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GERMANTOWN, Tenn. — Music has many meanings, and for the Ovandos music is language.

“We have some lessons with students in Mexico,” said Alex, a music teacher from Guatemala whose first language is Spanish.

His wife Yelena is from Russia and together they’ve raised their family in Memphis, including 11 -year-old Marco.

“It’s easier for kids to learn languages when they’re younger because they can adapt to it,” he explained.

Just a few months before the pandemic, they started Music Box with zero students. Now that numbers sits at 125. They’ve even offered free music lessons to first responders and their families, and those going through tough medical times.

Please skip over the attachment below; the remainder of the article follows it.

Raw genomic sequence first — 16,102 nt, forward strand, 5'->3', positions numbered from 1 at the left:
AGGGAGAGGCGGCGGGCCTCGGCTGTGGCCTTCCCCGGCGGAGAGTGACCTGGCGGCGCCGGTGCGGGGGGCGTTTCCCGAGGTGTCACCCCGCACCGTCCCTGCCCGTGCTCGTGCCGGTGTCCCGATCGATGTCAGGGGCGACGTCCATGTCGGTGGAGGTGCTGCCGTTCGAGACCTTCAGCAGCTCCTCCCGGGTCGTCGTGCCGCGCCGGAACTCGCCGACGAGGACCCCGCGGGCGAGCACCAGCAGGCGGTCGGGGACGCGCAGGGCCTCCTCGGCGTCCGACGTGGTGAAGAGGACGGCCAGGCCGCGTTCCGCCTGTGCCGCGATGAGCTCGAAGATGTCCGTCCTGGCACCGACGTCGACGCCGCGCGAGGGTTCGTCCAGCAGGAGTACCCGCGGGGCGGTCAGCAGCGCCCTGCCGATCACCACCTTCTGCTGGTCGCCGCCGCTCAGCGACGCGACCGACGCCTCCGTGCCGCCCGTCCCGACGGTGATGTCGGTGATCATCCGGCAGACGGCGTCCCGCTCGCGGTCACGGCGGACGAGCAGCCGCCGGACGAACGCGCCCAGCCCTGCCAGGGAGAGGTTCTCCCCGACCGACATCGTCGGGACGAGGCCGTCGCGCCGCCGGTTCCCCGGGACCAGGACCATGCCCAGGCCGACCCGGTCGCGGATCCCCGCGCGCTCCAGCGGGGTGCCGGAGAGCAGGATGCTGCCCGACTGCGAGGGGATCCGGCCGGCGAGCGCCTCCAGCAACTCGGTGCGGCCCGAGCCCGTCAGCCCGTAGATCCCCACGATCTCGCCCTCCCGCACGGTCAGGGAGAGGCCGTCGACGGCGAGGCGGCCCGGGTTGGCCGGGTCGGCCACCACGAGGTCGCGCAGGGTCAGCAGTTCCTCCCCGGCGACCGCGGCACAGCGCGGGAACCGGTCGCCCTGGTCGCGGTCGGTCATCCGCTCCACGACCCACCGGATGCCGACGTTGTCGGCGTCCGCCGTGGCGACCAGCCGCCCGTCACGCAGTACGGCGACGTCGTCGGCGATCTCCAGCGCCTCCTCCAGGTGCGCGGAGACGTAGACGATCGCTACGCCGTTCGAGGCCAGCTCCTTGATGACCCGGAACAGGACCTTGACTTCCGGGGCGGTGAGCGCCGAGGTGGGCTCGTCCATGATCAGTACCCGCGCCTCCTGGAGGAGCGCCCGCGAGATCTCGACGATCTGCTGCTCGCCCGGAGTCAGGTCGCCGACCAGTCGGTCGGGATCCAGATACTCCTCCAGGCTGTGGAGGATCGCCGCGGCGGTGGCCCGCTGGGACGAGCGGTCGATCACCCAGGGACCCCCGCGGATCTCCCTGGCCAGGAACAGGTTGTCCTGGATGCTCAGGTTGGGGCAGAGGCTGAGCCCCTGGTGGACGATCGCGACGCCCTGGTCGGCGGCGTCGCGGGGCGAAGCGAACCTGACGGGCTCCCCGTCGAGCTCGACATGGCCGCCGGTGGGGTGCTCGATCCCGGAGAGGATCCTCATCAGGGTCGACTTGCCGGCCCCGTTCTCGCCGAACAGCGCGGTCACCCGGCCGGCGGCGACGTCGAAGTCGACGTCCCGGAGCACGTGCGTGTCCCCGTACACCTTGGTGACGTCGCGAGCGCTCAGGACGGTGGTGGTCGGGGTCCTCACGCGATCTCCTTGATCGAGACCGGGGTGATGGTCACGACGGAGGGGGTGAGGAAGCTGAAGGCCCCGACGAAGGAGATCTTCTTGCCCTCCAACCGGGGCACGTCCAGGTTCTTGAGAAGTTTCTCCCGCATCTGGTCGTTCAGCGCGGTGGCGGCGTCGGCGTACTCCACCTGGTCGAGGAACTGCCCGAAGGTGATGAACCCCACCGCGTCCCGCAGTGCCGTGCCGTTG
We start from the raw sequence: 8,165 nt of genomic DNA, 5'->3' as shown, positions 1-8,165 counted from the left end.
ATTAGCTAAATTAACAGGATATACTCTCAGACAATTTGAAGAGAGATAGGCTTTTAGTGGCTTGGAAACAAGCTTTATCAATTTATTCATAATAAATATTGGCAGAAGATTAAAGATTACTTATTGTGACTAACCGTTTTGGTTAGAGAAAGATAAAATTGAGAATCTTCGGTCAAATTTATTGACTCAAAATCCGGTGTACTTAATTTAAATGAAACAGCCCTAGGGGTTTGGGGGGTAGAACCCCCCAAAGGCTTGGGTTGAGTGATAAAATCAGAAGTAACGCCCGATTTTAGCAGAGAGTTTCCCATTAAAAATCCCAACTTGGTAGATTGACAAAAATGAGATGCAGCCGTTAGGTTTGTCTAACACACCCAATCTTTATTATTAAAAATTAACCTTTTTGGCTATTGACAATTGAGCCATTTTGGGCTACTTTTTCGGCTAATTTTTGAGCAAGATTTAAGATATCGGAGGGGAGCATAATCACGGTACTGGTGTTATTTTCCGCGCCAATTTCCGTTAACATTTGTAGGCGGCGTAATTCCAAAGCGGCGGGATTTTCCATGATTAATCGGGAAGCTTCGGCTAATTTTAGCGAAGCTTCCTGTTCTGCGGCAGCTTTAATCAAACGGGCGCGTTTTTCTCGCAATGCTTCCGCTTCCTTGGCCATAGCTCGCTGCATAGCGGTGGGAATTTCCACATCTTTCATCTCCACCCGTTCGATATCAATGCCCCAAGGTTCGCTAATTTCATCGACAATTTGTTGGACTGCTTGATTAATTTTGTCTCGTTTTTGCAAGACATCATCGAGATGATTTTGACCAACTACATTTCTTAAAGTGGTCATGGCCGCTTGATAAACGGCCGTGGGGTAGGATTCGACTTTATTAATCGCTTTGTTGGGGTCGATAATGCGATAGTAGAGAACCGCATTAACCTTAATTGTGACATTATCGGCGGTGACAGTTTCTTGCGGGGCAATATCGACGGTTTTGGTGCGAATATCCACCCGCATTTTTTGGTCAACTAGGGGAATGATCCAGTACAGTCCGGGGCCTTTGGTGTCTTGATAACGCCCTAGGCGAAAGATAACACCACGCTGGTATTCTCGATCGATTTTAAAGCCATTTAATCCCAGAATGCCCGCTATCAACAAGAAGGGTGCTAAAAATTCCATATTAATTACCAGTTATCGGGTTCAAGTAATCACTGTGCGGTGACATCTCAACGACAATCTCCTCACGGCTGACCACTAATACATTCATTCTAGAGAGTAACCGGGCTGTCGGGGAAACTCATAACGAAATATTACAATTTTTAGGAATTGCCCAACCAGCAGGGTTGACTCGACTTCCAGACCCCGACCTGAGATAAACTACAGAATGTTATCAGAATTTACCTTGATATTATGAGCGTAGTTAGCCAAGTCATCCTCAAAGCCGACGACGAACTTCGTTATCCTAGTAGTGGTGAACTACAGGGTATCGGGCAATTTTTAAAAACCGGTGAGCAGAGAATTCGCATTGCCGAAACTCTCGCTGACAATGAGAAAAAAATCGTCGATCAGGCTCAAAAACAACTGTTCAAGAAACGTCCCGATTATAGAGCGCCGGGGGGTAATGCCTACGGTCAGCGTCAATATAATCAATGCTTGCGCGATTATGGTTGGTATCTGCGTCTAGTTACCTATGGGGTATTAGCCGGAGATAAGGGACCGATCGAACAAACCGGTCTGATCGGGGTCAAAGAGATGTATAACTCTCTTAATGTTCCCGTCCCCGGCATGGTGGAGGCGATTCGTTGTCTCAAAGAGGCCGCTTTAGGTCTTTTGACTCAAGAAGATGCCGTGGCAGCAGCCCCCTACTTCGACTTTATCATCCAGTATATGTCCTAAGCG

“We put our creative juices to work and we said what can we do to help?” said Yelena.

The Ovando family may have helped more than they realize.

“Our house was always filled with music before, always music and then Micah’s diagnoses happened and no music, it was just like silence. It was eerie,” said Heather Ternahan.

Micah, now five, was diagnosed with stage four adrenocortical carcinoma in 2019. It’s a rare and deadly cancer that uprooted the family from Tampa so Micah could be treated at St. Jude Children’s Research Hospital.

Now, little Micah sings from his hospital bed while his two sisters enjoy music lessons at The Music Box thanks to a scholarship fund.

“Do they seem happier to you?” asked WREG’s Symone Woolridge.

“Yes. Yes. 100 percent. Yup. Music brings life. It does. It’s an art but it’s a joy,” Ternahan replied.

A joy that everyone found through the love of music.